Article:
- A) an analog feedback system, coupled to a computation unit, for determining, during a training mode, a complex error signal that linearizes the nonlinear transmission path and wherein, in an operation mode, the analog feedback system is disabled; and
- B) a computation unit, coupled to the analog feedback system and coupled to receive a complex input signal and the complex error signal, for determining, during the training mode, complex predistortion gain coefficients and, during the operation mode, generating the predistorted drive signal for the nonlinear transmission path,
- wherein the analog feedback system and computation unit are interconnected by interface circuitry,
- C) a ratio determiner, coupled to the interface circuitry and to receive the complex input signal, for determining a complex look-up table coefficient corresponding to a preselected signal level;
- D) a lookup encoder, coupled to receive the complex input signal, for determining a magnitude of the complex input signal and generating an index based on the magnitude of the complex input signal and a preselected set of levels;
- E) a look-up table, coupled to the ratio determiner and the lookup encoder, for outputting the complex look-up table coefficient corresponding to the index; and
- F) a multiplier, coupled to receive the complex input signal and the complex look-up table coefficient, for multiplying the complex input signal and the complex look-up table coefficient to provide the predistorted drive signal.

2. The linearization system of claim 1 wherein the preselected set of levels is based on steps of the input signal magnitude.

3. A method for generating a predistorted drive signal for a nonlinear transmission path that includes a power amplifier, comprising the steps of:

- A) utilizing an analog feedback system to determine a complex error signal that linearizes the nonlinear transmission path; and
- B) determining a magnitude of a complex input signal and generating a predistorted drive signal for the nonlinear transmission path that includes the power amplifier,
- C) converting the complex error signal to baseband digital format;
- D) determining a complex gain coefficient corresponding to a preselected power level and storing the complex gain coefficient in a look-up table;
- E) determining a magnitude of the complex input signal and generating an index based on the magnitude of the complex input signal and the preselected power level;
- F) using the look-up table to output the complex gain coefficient corresponding to the index; and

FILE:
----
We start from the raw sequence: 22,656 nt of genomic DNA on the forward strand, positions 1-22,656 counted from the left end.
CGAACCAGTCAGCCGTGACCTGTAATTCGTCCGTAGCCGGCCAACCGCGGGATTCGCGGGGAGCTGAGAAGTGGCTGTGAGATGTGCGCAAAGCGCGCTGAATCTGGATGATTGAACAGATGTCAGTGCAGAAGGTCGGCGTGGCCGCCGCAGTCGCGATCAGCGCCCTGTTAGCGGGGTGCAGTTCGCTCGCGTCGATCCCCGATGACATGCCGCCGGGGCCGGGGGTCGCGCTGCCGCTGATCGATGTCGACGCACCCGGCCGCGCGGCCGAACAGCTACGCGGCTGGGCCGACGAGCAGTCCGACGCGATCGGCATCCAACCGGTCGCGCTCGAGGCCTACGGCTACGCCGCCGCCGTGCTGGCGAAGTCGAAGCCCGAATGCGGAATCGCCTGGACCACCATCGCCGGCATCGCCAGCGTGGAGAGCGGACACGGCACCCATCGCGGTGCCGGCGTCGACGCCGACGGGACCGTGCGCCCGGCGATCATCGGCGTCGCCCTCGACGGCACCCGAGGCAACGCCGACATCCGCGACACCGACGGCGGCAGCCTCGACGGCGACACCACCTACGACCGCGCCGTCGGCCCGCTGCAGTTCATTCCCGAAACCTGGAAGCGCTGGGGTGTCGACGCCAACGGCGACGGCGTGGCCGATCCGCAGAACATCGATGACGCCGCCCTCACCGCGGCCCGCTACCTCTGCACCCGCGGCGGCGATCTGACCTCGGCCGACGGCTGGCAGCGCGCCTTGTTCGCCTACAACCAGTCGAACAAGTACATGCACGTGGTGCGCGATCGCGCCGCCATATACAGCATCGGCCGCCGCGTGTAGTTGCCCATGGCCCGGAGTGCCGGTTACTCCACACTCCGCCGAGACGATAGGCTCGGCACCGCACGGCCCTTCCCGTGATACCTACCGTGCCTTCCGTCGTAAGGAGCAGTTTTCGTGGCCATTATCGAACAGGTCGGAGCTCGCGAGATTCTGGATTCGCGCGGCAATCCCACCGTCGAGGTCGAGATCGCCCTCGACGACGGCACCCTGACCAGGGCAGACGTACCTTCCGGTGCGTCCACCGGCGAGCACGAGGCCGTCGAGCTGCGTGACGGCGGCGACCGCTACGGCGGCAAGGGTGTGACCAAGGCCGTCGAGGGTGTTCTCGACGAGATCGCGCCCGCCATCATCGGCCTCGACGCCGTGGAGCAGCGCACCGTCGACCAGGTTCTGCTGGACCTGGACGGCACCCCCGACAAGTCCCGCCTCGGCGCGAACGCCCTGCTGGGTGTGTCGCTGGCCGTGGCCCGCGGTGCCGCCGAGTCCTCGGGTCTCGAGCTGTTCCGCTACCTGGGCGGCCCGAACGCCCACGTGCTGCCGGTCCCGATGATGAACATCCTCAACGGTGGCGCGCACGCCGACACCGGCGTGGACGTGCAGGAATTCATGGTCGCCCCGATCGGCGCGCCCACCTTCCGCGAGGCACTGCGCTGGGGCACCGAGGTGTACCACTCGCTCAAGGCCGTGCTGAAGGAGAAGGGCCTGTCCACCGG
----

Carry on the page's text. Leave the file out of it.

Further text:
- G) multiplying the complex input signal and the complex gain coefficient to provide the predistorted drive signal.

4. The method of claim 3 wherein a preselected set of power levels is based on steps of the input signal magnitude.

5. A radio having a linearization system for providing a predistorted drive signal for a nonlinear transmission path that includes a power amplifier, the linearization system comprising:

- A) an analog feedback system that includes the nonlinear transmission path, coupled to the computation unit, for determining the complex error signal that linearizes the nonlinear transmission path; and
- B) a computation unit, coupled to the analog feedback system and coupled to receive a complex input signal and a complex error signal, for determining a magnitude of the complex input signal and generating the predistorted drive signal for the nonlinear transmission path that includes the power amplifier,
- C) a ratio determiner, coupled to the interface circuitry and to receive the complex input signal, for determining a complex look-up table coefficient corresponding to a preselected signal level;
- D) a lookup encoder, coupled to receive the complex input signal, for determining a magnitude of the complex input signal and generating an index based on the magnitude of the complex input signal and a preselected set of levels;
- E) a look-up table, coupled to the ratio determiner and the lookup encoder, for outputting the complex look-up table coefficient corresponding to the index; and
- F) a multiplier, coupled to receive the complex input signal and the complex look-up table coefficient, for multiplying the complex input signal and the complex look-up table coefficient to provide the predistorted drive signal.

**Referenced Cited**

**U.S. Patent Documents**

5049832 | September 17, 1991 | Cavers |

5507014 | April 9, 1996 | Wray et al. |

5524285 | June 4, 1996 | Wray et al. |

5524286 | June 4, 1996 | Chiesa et al. |

5732333 | March 24, 1998 | Cox et al. |

5748678 | May 5, 1998 | Valentine et al. |

**Other references**

- "Adaptive Linearisation Using Pre-Distortion" by Michael Faulkner, Thomas Mattsson, Warren Yates. IEEE 1990.

**Patent History**

**Patent number**: 5959499

**Type:**Grant

**Filed**: Sep 30, 1997

**Date of Patent**: Sep 28, 1999

**Assignee**: Motorola, Inc. (Schaumburg, IL)

**Inventors**: Andrew Merritt Khan (Schaumburg, IL), George Francis Opas (Park Ridge, IL)

**Primary Examiner**: Steven Mottola

**Attorney**: Darleen J. Stockley

**Application Number**: 8/940,492

**Classifications**

**Current U.S. Class**:

**Hum Or Noise Or Distortion Bucking Introduced Into Signal Channel (330/149);**With Feedback Of Modulated Output Signal (455/126)

**International Classification**: H03F 126;